The 9 Different Leadership Techniques used by CEOs

Leadership 25 Feb 2018
The 9 Different Leadership Techniques used by CEOs

Leadership can be the defining factor between whether a senior manager makes the leap into a c-level position. Understanding what type of leader you are and other types you can apply in certain situations can be a useful tool to help you stand out to your boss.

Find out what type of leadership style fits you and your company best, so you can begin to cultivate it and gain unprecedented results and gratification for that promotion you’ve been longing for.

Autocratic

An autocratic leader leads solely on the authority they assumed from their position. They control the efforts of their team and monitor their performance under close scrutiny.

Made famous in the early ages and ancient empires, autocratic leadership styles have fallen out of favour in the training manuals of today but it can still be found amongst some organisations today.

It is most effective when control is necessary and little margin for error exists. The most common place where you will find autocratic leadership is in the Military however it is also common to find it in construction and manufacturing companies.

resolving-conflict-at-work

Command and Control

Similar to the autocratic style of leadership, this leader is a stern task maker using disciplinary repercussions when tasks are not met or to an unsatisfactory level.

Although the leader will follow the rules they set, they will have complete control over when, why and how tasks are completed. This style is most effective in times of real urgency or when safety is at stake (such as a fire evacuation).

The only negatives that exist in this style is the restricted nature felt from its employees. They get no say or input and can be disheartening if it is applied full-time.

Effective in short bursts; it is very operational for change managers as they look to revamp an organisation with the short time frame they have been given.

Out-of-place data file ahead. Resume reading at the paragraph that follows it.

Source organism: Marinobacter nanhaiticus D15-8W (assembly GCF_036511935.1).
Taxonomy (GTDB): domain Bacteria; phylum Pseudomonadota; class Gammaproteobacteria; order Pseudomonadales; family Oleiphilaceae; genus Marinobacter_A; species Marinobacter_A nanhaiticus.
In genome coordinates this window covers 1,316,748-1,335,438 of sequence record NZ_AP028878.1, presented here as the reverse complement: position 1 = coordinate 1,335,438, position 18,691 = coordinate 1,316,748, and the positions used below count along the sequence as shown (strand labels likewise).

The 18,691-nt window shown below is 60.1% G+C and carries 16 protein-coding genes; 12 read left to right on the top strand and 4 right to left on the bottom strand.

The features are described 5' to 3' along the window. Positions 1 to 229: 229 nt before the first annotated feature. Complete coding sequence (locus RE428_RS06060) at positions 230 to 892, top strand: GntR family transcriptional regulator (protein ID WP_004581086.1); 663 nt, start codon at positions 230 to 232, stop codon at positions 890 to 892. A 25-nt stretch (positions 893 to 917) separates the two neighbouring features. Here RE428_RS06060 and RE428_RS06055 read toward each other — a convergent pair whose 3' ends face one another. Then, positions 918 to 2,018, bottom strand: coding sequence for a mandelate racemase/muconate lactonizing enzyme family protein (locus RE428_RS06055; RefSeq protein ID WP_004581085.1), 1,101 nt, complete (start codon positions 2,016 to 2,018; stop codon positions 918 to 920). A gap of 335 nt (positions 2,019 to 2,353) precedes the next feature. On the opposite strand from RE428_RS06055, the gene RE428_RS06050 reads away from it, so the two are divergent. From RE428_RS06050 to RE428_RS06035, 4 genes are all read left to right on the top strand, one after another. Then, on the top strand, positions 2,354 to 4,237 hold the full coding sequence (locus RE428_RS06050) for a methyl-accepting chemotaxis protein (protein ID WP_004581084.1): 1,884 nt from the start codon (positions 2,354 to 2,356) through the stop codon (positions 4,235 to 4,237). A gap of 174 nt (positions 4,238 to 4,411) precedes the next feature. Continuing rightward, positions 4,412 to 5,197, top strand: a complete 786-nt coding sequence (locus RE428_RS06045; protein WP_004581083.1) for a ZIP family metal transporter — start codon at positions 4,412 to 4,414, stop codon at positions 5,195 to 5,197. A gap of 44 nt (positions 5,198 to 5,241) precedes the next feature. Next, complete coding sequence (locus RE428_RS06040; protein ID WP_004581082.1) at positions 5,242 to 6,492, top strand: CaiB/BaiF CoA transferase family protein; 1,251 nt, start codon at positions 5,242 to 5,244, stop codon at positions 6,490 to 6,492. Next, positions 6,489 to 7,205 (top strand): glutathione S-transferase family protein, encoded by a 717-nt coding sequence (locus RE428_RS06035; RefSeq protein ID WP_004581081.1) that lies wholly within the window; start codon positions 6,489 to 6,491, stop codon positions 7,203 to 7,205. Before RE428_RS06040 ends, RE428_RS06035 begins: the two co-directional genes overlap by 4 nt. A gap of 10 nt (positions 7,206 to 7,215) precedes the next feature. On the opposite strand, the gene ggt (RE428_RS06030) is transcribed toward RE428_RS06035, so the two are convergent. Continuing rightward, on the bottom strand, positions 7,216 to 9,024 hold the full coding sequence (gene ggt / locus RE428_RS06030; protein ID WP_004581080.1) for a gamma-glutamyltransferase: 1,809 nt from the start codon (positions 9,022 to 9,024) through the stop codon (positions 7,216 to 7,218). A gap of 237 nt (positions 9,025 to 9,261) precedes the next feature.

Democratic (Participatory)

Democratic leadership style is the most common in the 21st Century. The input from its employees and management is valued and discussed together with a decision being made only when a high majority agree upon it.

It is effective as it boosts employee morale as they feel like a valued member of the organisation, having been part of the decision making process. It helps the change process become implemented easier, moreso than other leadership styles, as employees have been a part of the conclusion.

The negatives of this style is it is often a slow decision making process as there must be a mutually suitable time for everyone to speak and agree on. On the flip side, it may make for a more informed decision as you are able to utilise the minds of your skilled workers.

Industries where this style is popular is the advertising and design, consulting, education and service industries.

Chairman talking to his team

Affiliated

This type of leadership style places emphasis on creating harmony among their leaders followers. It is this harmony that will enable problems and conflicts to be solved as everyone works together.

The leaders praise their employees often to build this culture, however a key drawback about this style is that often times poor performance tends to be swept under the rug. This can be harmful when the company is dwindling and a stronger more autocratic approach may be necessary.

Pace-Setter

This leader as you probably could have assumed leads by example. They follow the high performance standards set by themselves and expects the same of their team.